KITTEN: One thing that I thought was interesting was that the report noted that nearly 70 percent of the breaches originated in Eastern Europe, with less than 25 percent originating in North America. Why's Eastern Europe a haven for cybercrime?
PORTER: Great question. There could be several reasons behind it. One might be the legal framework in and around some Eastern European countries. Another reason - and I think this is something that's getting better - is just the relationships with law enforcement in those areas. I think the Secret Service, along with the FBI in the United States and other law enforcement agencies across the world, is developing better relationships with other law enforcement groups within Eastern Europe, and I think we will see that change over the years as these legal frameworks mature, as long as these relationships become better.
KITTEN: How can organizations work more closely with international law enforcement to curb some of these attacks from Eastern Europe, and it sounds like maybe just better reporting and collaboration?
PORTER: Absolutely. I think certainly the collaboration part is very important. I think any time there's data sharing involved, it's really more about the relationships between different investigators and even relationships between different companies and those law enforcement organizations.
KITTEN: As I noted in the beginning of our interview, this year Verizon notes a striking rise in hacktivist attacks. Why did these types of cyberattacks stand out to your researchers?
PORTER: Hacktivist groups have been around for a long time. Typically what we've seen though when they're protesting an organization is they may deface websites or they may launch some sort of denial-of-service attack against an organization, but what certainly has changed is the concept of breaking into an organization and stealing data, and then taking that data and publishing it to the world. They're trying to grab anything and everything they can get their hands on, so e-mails within the organization, past password lists that they hope to crack, as well as other organizational data. We found it very interesting that based on the data from our case load, as well as those of our law enforcement partners, we're able to tie actual data to some of those things that we saw this past year.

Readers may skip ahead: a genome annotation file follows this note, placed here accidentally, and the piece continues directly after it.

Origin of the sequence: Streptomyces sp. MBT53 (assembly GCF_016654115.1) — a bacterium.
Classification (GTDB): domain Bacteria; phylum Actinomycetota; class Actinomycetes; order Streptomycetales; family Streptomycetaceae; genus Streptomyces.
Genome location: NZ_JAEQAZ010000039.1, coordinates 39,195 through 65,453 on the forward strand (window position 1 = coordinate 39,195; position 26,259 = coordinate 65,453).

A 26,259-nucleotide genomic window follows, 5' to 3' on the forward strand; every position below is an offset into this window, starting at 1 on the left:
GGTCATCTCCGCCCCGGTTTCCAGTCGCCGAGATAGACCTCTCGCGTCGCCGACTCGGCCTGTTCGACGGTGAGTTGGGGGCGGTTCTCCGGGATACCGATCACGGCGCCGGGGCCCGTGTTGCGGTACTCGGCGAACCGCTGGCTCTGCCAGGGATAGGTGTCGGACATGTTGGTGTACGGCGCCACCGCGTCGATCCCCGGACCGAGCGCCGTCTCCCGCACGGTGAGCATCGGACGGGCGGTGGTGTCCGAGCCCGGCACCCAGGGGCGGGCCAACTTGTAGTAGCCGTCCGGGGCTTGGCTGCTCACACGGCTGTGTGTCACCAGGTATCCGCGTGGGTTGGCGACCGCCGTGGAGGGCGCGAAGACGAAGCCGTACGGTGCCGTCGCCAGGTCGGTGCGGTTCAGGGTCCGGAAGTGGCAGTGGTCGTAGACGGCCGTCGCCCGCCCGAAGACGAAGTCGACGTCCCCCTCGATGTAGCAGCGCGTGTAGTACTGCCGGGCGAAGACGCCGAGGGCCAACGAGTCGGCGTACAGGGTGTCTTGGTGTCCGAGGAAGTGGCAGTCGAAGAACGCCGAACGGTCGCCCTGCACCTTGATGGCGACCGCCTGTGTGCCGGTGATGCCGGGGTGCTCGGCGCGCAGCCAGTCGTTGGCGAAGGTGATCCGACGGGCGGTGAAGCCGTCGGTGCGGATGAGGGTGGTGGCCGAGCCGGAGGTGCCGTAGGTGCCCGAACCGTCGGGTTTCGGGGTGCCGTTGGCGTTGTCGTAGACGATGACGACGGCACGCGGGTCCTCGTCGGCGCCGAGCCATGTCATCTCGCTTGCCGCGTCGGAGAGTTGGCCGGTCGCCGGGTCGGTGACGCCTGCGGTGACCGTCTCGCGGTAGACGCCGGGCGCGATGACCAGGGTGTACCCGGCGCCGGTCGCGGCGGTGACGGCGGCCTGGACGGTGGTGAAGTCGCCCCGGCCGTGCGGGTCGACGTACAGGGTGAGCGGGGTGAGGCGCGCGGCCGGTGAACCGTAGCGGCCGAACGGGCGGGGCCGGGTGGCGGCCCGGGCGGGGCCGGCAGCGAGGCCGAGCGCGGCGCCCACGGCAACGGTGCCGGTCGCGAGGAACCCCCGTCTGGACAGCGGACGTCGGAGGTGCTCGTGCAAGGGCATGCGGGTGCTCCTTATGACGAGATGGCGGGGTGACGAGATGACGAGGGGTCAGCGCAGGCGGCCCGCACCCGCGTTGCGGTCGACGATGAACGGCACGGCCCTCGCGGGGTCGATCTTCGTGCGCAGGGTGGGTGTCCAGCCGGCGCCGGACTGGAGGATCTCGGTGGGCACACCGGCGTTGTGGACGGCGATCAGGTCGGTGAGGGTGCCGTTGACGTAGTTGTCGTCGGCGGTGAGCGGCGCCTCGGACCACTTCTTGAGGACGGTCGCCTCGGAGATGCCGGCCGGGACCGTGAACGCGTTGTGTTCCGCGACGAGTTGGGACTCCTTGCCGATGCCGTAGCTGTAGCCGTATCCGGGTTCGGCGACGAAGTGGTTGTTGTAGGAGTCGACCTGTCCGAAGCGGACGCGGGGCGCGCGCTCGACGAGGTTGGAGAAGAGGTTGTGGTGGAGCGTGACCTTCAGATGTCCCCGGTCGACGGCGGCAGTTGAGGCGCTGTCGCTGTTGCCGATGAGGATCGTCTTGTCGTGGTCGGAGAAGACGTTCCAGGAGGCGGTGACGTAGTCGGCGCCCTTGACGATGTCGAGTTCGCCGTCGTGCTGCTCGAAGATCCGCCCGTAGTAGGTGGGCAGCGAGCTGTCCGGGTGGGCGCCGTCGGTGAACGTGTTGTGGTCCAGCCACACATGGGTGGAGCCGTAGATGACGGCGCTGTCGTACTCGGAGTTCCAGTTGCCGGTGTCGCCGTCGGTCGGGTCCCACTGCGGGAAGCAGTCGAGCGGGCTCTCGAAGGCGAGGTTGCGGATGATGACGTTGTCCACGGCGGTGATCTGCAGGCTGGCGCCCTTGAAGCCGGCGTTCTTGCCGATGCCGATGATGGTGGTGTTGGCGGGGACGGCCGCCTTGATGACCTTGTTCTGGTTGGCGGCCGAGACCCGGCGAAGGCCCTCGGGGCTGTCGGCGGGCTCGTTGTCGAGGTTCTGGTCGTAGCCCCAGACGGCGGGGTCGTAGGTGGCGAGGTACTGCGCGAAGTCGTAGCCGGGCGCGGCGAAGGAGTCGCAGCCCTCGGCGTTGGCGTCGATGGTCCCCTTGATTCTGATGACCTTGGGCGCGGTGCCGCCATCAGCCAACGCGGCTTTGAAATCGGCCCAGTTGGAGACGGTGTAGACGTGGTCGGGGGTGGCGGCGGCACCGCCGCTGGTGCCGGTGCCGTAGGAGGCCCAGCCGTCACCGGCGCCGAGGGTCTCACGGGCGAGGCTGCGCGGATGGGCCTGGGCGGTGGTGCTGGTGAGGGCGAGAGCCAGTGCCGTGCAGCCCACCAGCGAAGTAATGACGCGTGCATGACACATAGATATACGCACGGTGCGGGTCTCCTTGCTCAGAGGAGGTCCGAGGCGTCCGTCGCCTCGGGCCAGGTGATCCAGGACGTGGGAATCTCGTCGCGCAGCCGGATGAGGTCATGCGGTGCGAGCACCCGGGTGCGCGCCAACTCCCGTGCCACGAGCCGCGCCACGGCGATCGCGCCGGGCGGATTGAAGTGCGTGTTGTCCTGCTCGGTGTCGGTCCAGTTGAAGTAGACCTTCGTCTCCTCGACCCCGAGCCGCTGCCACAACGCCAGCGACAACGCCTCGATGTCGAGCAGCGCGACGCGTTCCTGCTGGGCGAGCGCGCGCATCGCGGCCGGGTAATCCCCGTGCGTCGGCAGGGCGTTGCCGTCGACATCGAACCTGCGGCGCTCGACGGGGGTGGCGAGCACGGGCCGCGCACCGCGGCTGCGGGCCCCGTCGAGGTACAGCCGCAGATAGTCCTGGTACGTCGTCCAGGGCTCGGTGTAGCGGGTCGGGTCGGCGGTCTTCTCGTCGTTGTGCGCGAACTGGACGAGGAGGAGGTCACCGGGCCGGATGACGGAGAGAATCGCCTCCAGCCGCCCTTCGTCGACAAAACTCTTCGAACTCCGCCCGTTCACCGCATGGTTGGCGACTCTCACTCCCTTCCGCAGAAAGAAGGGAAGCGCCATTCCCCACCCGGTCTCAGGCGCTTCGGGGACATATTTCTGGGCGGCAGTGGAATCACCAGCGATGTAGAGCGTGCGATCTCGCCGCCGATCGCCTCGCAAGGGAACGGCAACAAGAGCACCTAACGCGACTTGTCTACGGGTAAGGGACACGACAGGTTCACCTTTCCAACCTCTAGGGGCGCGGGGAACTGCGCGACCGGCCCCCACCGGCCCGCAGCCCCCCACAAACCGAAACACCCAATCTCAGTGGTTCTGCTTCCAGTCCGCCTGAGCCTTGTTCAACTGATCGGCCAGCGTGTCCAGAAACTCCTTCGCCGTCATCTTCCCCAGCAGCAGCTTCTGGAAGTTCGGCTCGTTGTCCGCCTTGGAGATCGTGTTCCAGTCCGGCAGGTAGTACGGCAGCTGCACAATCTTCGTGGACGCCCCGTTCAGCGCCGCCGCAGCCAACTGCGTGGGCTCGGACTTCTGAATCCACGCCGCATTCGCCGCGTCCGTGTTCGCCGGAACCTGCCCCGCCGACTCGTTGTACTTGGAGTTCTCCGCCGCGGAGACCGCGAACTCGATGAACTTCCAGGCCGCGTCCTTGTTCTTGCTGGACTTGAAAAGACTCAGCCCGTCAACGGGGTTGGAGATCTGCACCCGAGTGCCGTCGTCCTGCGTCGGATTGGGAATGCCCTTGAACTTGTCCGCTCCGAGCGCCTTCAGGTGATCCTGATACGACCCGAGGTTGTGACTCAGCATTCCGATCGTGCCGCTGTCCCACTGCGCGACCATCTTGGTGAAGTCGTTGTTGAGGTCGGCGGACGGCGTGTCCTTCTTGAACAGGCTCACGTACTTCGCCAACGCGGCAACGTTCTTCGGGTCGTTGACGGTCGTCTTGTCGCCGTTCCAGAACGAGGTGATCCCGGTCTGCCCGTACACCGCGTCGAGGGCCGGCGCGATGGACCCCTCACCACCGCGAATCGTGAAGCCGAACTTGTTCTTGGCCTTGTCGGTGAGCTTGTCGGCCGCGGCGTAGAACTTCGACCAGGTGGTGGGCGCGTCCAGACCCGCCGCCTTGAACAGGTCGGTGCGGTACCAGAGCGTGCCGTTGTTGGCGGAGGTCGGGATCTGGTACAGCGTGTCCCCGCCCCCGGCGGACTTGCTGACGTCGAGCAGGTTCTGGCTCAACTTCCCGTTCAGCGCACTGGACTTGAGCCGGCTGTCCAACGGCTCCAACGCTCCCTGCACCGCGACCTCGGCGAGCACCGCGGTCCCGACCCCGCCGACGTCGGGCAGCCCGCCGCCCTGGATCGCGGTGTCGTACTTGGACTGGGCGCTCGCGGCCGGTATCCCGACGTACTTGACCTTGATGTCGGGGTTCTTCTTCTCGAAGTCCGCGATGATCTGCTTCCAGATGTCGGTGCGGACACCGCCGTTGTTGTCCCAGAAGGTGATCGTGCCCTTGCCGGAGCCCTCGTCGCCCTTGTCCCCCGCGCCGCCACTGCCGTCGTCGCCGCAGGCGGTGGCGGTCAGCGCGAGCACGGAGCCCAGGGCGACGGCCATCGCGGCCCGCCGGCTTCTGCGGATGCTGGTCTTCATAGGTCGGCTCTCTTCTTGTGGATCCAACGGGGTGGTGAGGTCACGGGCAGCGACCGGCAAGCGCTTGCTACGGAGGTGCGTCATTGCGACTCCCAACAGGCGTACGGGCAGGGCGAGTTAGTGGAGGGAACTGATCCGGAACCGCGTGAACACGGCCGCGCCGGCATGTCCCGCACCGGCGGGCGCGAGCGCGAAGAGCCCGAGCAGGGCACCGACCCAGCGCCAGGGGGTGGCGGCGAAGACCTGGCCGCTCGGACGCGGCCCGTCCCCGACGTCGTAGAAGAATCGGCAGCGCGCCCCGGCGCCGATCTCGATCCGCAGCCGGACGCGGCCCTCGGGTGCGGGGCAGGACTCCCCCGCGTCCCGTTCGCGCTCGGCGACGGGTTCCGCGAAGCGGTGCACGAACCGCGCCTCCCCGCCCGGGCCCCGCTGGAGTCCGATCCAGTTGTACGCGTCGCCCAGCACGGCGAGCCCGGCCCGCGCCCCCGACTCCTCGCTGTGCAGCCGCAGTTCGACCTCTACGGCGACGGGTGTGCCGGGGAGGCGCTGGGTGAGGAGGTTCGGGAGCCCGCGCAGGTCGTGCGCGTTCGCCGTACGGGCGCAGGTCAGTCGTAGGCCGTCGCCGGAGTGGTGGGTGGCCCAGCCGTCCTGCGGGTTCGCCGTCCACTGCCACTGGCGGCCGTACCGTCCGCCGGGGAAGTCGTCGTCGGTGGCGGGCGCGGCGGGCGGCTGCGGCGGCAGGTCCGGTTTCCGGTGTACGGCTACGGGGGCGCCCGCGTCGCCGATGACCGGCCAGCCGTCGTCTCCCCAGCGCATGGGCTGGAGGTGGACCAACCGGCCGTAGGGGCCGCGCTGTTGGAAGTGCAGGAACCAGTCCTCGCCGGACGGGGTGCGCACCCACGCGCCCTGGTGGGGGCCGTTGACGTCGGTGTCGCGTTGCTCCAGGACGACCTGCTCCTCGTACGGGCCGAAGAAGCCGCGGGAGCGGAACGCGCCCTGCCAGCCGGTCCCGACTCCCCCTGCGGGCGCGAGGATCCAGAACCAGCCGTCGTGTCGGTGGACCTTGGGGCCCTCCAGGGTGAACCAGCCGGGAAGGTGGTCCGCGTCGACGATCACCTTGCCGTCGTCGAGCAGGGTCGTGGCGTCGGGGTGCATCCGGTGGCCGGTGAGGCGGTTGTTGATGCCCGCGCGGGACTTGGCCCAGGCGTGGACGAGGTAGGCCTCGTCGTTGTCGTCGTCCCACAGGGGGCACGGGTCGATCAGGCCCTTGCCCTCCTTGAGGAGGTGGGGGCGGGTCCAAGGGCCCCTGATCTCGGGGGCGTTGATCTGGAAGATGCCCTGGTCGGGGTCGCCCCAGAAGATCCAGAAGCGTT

KITTEN: Are the cybercriminals, whether they're waging the attacks for social or political reasons or whether they're waging these attacks for financial gain, are they continuing to use the same modes of systems compromised?
PORTER: Very interesting. One of the things that we tried to compare and contrast is the attack methodologies that hacktivists use compared to organized crime. ... Organized crime, for instance, when they get inside an organization, they want to be stealthy and they want to stay there as long as they can; because the longer they are there, the more data they can collect, and that means the more data that they can turn into cash. For hacktivist groups, they're trying to get in and get as much as they can and as fast as possible. They're not necessarily trying to maintain that persistent access. They're not usually coming back month after month, year after year, to grab this information. Back doors aren't as predominant within hacktivist attacks, which was quite interesting.